Adjusting Disc Bike Breaks

Fixing Disc bike brake on a modern mountain bike in the workshop

Over the past several years, disc brakes, on both road bikes and mountain bikes, have been gaining popularity. Given their better braking power—requiring very little pressure to accentuate brakes—and reliability in wet weather, it is no wonder that they are replacing traditional rim brakes.

No doubt, disc brakes are more effective than rim brakes but they are also a bit complex. Therefore, when it comes to disc bike brakes, bike brake adjustment all by yourself may seem like an impossible task. Most novice mechanics would take it to a local bike shop and get it fixed by a professional mechanic.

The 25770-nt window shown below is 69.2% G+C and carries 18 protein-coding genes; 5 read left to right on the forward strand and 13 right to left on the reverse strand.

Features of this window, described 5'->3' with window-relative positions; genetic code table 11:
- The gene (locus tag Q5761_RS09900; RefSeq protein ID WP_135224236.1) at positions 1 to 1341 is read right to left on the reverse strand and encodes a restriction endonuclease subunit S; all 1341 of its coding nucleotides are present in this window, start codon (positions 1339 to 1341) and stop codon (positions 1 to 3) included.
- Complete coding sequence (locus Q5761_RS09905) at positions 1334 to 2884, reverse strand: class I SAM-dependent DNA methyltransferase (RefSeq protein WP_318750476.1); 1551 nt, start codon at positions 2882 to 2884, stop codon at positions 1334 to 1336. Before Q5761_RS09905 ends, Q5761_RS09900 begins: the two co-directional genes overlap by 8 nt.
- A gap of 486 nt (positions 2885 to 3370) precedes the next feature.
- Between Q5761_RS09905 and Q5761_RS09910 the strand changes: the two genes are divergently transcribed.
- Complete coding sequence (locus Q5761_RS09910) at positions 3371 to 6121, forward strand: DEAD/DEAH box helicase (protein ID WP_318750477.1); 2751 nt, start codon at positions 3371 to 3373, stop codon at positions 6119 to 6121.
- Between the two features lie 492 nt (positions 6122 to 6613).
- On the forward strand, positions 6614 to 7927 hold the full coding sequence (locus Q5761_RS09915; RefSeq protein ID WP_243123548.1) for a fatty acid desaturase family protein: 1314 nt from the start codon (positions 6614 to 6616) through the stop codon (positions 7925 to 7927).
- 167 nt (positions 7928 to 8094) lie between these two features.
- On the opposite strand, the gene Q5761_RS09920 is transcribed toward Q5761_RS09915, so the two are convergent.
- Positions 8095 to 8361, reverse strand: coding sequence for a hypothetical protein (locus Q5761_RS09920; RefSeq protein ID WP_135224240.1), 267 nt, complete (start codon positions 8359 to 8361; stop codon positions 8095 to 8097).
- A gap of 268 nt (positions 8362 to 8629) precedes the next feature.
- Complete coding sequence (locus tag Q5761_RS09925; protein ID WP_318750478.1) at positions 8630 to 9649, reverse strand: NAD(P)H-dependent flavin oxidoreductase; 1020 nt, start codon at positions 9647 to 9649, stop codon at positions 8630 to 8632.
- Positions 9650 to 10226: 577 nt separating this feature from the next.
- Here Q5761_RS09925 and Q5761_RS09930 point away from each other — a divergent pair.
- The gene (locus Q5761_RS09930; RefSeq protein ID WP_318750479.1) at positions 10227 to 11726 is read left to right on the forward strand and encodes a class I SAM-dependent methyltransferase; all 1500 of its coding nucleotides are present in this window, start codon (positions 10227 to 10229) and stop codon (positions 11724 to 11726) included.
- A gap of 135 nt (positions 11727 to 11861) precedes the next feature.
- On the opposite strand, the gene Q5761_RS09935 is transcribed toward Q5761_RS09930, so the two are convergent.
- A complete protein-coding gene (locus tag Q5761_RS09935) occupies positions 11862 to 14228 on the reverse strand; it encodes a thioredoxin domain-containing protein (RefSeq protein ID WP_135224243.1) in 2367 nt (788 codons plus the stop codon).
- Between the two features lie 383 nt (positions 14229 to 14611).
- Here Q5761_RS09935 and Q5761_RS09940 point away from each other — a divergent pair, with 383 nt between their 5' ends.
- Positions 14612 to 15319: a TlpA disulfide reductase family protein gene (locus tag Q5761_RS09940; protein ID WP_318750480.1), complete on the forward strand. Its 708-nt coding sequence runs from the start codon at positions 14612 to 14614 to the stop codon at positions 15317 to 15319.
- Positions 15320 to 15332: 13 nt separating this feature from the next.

Were you thinking of taking your bike to the mechanic for the bike brake adjustment? Is the bike disc brake rubbing the problem?

If it is then it’s a good thing that you didn’t take it to the mechanic. Because there is a home-mechanic friendly way of disc bike brake adjustment. Let’s learn how to adjust disc bike brakes on a bike.

Let’s break it down into simple steps.

Before you start messing with the brake, check if the tire is centered. If the concerned tire is centered. Loosening the quick release, jiggle the wheel, and firmly re-tighten the quick release. If the tire is centered and the brake is still rubbing, your disc brake needs fixing.

Step 1—Loosening the rubbing caliper

Using the Allen key, loosen the bolts that are holding the caliper in place. There is no need to undo the bolts all the way out—just so much that there is room for you to work on it. A loosened caliper will move side to side when you jiggle it.